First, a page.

cant enough that Dan made no further mention of giving him to the care of the police. They had traveled beyond the district in which they had found him: she knew that it would no longer be a simple matter to have him accepted by the authorities. For good or ill, Hugh Russell was a member of Peterson's Circus.
Nearly every night he watched the performance. As a spectacle it soon ceased to have any novelty or thrill, so that to have witnessed it only as a member of the crowd would have been more of a penance than a pleasure. He went for another reason now. Jeff, who was his hero, did not cease to impress upon him the need for studying every detail of the ring-craft. He knew that Jeff watched steadily as he worked; that he would take another man's job so that he could be present at rehearsals or practice. That was because he meant to be a circus owner one day. It followed that as Hugh was determined to be in Jeff's Circus he must watch too.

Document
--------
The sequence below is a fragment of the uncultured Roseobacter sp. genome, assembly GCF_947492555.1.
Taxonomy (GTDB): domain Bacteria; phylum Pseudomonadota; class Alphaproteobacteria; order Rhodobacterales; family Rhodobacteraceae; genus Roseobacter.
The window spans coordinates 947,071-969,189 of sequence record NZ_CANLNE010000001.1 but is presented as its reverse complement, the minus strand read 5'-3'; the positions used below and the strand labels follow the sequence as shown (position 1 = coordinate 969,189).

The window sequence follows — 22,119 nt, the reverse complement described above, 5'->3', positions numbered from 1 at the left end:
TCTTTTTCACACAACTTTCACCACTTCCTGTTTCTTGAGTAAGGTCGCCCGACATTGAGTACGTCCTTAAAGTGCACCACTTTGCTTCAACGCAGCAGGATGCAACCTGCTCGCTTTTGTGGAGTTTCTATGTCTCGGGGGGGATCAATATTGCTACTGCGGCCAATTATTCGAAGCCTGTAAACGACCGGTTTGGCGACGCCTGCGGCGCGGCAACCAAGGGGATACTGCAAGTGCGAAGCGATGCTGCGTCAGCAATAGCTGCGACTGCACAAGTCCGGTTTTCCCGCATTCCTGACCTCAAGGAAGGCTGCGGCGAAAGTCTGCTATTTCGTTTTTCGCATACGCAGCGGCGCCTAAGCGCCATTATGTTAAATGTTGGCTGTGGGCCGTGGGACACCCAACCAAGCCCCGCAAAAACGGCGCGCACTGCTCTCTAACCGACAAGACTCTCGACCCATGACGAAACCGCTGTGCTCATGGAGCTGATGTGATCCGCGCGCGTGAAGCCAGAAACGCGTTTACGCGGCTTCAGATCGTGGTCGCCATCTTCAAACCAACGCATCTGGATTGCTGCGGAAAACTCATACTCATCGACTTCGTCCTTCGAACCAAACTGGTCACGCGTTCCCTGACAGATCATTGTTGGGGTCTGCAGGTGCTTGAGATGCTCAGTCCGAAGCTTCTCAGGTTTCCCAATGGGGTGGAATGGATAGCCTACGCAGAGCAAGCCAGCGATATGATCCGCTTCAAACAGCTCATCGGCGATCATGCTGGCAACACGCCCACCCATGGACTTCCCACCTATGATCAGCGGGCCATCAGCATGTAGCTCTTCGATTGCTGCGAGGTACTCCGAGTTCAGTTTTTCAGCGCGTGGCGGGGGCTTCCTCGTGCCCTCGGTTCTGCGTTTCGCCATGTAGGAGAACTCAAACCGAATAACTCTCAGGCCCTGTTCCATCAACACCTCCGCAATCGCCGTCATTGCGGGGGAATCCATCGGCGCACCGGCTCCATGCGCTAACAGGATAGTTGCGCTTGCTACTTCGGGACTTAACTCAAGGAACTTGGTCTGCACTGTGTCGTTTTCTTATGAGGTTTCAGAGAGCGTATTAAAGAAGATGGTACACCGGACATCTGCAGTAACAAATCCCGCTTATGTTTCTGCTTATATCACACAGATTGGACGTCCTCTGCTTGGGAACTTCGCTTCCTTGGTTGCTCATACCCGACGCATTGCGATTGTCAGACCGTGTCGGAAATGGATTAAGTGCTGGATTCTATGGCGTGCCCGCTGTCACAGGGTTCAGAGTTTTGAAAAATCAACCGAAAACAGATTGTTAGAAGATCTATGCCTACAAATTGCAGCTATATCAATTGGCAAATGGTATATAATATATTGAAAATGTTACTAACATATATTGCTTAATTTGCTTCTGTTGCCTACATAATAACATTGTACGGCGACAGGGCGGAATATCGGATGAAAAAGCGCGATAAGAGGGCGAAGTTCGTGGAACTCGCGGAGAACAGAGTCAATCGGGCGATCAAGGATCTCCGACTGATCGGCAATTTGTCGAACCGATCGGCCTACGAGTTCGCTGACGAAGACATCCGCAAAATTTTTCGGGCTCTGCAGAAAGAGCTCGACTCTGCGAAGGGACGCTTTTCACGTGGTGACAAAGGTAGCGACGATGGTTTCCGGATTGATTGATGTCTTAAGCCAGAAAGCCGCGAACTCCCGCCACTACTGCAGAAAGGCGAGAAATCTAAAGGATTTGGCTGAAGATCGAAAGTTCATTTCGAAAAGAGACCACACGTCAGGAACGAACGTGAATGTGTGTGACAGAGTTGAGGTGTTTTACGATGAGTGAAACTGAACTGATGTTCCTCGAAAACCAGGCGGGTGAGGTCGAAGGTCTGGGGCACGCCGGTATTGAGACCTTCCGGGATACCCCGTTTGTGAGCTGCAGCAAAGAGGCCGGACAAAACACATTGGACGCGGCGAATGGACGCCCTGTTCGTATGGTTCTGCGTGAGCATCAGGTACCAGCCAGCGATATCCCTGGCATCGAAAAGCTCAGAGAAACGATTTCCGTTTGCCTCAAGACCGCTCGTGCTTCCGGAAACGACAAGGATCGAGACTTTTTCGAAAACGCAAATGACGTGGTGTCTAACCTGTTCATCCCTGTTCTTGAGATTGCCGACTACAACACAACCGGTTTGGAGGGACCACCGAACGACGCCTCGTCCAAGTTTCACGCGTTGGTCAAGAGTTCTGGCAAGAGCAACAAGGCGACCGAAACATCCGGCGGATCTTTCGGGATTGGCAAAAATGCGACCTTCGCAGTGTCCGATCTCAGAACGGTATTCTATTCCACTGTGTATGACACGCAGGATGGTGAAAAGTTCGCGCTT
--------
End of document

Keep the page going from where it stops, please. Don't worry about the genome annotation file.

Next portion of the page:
Jeff was never weary in telling him the points to observe: the innumerable details, unsuspected by the audience, that went to make the finished performance. Under his guidance Hugh found that the show grew more and more interesting to him. He no longer thrilled at the most exciting horse "turn," but he strained his attention to judge the length of a man's run at a galloping horse, the exact position of his feet as he took off for his leap, the balance of his body as he stood swaying in unison with the horse. Even six inches' miscalculation in the run meant a leap that, instead of being clear and